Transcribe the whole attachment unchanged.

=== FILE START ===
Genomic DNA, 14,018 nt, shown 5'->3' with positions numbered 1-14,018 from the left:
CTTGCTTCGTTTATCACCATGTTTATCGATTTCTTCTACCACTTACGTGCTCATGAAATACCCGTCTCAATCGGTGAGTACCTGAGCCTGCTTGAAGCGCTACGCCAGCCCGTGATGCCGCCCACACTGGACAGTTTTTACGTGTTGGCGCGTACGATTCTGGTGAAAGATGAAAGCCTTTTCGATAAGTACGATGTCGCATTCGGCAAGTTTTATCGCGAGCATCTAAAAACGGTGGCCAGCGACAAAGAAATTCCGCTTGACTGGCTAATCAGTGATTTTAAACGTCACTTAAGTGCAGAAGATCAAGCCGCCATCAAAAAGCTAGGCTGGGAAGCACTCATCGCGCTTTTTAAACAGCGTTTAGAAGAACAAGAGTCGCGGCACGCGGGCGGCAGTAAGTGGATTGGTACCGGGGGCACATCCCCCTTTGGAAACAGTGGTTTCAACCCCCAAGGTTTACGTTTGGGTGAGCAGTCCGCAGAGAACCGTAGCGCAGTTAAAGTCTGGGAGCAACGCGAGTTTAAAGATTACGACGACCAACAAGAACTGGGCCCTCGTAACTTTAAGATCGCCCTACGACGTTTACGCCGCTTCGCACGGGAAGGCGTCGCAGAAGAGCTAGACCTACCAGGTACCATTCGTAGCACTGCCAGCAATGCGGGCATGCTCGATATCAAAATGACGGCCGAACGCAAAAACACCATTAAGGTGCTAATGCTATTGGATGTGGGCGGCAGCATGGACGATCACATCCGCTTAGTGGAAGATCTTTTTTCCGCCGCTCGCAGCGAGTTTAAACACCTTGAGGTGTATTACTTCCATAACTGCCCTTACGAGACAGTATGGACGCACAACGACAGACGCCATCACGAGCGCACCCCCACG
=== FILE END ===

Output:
Genomic DNA, 14,018 nt, shown 5'->3' with positions numbered 1-14,018 from the left:
CTTGCTTCGTTTATCACCATGTTTATCGATTTCTTCTACCACTTACGTGCTCATGAAATACCCGTCTCAATCGGTGAGTACCTGAGCCTGCTTGAAGCGCTACGCCAGCCCGTGATGCCGCCCACACTGGACAGTTTTTACGTGTTGGCGCGTACGATTCTGGTGAAAGATGAAAGCCTTTTCGATAAGTACGATGTCGCATTCGGCAAGTTTTATCGCGAGCATCTAAAAACGGTGGCCAGCGACAAAGAAATTCCGCTTGACTGGCTAATCAGTGATTTTAAACGTCACTTAAGTGCAGAAGATCAAGCCGCCATCAAAAAGCTAGGCTGGGAAGCACTCATCGCGCTTTTTAAACAGCGTTTAGAAGAACAAGAGTCGCGGCACGCGGGCGGCAGTAAGTGGATTGGTACCGGGGGCACATCCCCCTTTGGAAACAGTGGTTTCAACCCCCAAGGTTTACGTTTGGGTGAGCAGTCCGCAGAGAACCGTAGCGCAGTTAAAGTCTGGGAGCAACGCGAGTTTAAAGATTACGACGACCAACAAGAACTGGGCCCTCGTAACTTTAAGATCGCCCTACGACGTTTACGCCGCTTCGCACGGGAAGGCGTCGCAGAAGAGCTAGACCTACCAGGTACCATTCGTAGCACTGCCAGCAATGCGGGCATGCTCGATATCAAAATGACGGCCGAACGCAAAAACACCATTAAGGTGCTAATGCTATTGGATGTGGGCGGCAGCATGGACGATCACATCCGCTTAGTGGAAGATCTTTTTTCCGCCGCTCGCAGCGAGTTTAAACACCTTGAGGTGTATTACTTCCATAACTGCCCTTACGAGACAGTATGGACGCACAACGACAGACGCCATCACGAGCGCACCCCCACG